Ferdinand Redtenbacher

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Ferdinand Jakob Redtenbacher (July 25, 1809 in Steyr, Upper Austria – April 16, 1863 in Karlsruhe) is regarded as the founder of science-based mechanical engineering.

Portrait

Life[edit]

Redtenbacher, son of an ironmonger from Steyr, first went through an apprenticeship in commerce and accounting. After a short interlude as technical illustrator in the "Baudirektion" (building authority) in Linz, he attended the Polytechnikum in Vienna from 1825 until 1829. He stayed there until 1834 as an assistant to Johann Arzberger. In 1835, he accepted an invitation to become a professor at the Höhere Industrieschule in Zürich, where he taught mathematics and geometry. In 1841 he finally became professor in mechanics and mechanical engineering at the Polytechnikum Karlsruhe, and as its director between 1857 and 1862, he transformed it into a school of international standing.

Influence[edit]

Redtenbacher is regarded as the founder of scientific mechanical engineering. Working at the Polytechnikum Karlsruhe, he added a mathematical foundation to the previously empirical teaching. His students include such outstanding engineers as Karl Benz, Franz Reuleaux and Emil Škoda.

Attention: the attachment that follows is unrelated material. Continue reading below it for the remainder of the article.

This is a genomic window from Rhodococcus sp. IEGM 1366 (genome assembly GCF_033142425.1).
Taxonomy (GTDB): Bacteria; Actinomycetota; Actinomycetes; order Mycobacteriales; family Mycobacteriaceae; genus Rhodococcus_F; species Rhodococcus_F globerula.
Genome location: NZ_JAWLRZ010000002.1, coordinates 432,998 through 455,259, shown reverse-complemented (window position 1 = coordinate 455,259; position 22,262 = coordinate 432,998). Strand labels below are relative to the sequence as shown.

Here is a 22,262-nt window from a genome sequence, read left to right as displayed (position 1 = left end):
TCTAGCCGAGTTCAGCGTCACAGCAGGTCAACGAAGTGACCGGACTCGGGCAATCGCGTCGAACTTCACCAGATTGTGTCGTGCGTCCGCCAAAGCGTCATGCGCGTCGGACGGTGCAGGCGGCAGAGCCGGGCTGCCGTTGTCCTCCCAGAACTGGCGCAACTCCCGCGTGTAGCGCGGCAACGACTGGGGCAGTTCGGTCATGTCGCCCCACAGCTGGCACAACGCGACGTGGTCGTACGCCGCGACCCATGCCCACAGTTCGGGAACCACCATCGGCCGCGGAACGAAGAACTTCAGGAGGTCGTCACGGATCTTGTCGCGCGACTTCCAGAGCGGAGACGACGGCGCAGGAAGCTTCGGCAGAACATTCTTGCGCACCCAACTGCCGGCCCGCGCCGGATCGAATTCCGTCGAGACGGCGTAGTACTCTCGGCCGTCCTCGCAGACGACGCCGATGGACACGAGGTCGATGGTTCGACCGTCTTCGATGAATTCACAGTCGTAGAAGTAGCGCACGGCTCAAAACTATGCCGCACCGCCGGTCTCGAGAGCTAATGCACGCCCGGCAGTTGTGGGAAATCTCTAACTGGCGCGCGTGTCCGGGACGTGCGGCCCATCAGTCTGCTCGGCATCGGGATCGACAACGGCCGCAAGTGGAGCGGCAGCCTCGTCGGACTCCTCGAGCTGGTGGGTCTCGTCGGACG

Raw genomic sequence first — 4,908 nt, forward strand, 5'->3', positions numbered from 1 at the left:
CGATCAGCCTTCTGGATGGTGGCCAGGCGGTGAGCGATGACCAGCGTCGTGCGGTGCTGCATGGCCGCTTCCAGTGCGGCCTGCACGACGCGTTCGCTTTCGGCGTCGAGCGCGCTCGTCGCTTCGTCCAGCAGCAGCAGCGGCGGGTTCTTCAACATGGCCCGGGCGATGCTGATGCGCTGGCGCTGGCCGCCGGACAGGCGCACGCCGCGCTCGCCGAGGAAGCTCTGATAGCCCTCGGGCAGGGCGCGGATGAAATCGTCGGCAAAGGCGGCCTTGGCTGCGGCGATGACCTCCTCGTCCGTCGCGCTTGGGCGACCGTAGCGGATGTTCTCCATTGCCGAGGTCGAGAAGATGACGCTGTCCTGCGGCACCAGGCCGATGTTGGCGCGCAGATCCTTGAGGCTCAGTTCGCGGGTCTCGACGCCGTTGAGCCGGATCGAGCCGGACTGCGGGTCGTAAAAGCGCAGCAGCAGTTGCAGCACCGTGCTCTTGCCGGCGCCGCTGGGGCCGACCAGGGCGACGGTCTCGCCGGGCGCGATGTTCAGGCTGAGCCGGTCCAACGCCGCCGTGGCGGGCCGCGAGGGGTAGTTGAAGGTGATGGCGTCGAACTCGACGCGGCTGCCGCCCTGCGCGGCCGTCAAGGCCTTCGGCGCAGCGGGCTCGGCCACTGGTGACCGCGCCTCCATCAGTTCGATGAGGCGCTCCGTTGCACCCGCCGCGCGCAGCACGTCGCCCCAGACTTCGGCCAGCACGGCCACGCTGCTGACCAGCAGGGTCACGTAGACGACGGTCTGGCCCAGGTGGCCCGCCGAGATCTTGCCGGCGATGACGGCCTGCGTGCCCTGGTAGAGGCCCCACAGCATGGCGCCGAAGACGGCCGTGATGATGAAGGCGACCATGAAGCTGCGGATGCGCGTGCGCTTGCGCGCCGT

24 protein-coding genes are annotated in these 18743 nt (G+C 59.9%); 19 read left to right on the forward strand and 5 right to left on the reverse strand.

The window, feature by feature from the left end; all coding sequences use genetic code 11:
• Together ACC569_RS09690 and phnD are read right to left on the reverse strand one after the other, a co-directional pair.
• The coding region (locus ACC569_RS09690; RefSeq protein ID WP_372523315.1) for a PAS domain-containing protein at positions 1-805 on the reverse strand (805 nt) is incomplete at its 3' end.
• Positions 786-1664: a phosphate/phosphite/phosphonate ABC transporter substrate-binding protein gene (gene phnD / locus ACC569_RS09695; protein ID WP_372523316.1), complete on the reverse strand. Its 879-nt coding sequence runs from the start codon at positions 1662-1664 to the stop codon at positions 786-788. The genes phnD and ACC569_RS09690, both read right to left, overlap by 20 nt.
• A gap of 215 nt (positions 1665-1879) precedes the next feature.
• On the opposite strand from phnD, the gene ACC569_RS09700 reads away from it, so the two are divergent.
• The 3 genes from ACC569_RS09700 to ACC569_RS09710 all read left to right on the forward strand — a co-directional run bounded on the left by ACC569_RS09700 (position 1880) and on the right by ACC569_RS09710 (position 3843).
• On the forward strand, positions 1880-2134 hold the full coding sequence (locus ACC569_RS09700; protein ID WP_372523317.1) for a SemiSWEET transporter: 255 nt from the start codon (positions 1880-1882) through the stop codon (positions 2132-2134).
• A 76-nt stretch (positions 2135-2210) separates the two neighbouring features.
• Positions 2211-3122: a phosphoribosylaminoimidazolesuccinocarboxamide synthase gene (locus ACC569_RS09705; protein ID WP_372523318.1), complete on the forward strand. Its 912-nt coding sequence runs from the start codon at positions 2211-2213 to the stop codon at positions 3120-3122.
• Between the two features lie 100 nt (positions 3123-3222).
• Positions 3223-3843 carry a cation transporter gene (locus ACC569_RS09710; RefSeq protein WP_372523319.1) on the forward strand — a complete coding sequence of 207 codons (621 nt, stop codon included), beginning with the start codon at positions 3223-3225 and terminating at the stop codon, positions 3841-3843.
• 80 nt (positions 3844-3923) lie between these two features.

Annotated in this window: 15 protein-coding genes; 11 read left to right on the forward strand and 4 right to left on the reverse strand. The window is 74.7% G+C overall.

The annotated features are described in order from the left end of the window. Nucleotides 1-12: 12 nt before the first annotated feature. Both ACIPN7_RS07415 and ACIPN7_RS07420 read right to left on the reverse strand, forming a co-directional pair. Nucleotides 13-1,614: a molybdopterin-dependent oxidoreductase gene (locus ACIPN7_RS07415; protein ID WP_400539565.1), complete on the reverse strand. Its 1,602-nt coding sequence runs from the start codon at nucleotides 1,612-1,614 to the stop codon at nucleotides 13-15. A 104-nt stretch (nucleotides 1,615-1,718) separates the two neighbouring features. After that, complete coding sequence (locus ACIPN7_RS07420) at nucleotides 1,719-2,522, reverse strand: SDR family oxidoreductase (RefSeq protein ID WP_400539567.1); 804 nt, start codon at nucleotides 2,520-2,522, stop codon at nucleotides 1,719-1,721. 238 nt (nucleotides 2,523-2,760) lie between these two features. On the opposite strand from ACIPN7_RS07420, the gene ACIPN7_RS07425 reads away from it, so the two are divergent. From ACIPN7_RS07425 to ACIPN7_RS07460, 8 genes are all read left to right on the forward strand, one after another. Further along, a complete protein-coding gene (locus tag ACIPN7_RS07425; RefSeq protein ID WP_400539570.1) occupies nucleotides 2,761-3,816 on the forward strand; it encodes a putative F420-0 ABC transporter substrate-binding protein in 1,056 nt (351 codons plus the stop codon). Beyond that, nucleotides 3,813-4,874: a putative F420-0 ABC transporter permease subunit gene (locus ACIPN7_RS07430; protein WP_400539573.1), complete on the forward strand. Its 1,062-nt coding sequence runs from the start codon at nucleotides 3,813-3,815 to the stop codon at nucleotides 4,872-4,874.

Works (original titles in German)[edit]

  • Theorie und Bau der Turbinen und Ventilatoren, Mannheim 1844
  • Resultate für den Maschinenbau, Mannheim 1844
  • Theorie und Bau der Wasser-Räder, Mannheim 1846
  • Principien der Mechanik, Mannheim 1852
  • Die Luftexpansions-Maschine, Mannheim 1853
  • Die calorische Maschine, Mannheim
  • Die Gesetze des Lokomotiv-Baues, Mannheim 1855
  • Das Dynamiden-System, Mannheim 1857
  • Der Maschinbau, Mannheim 1862

External links[edit]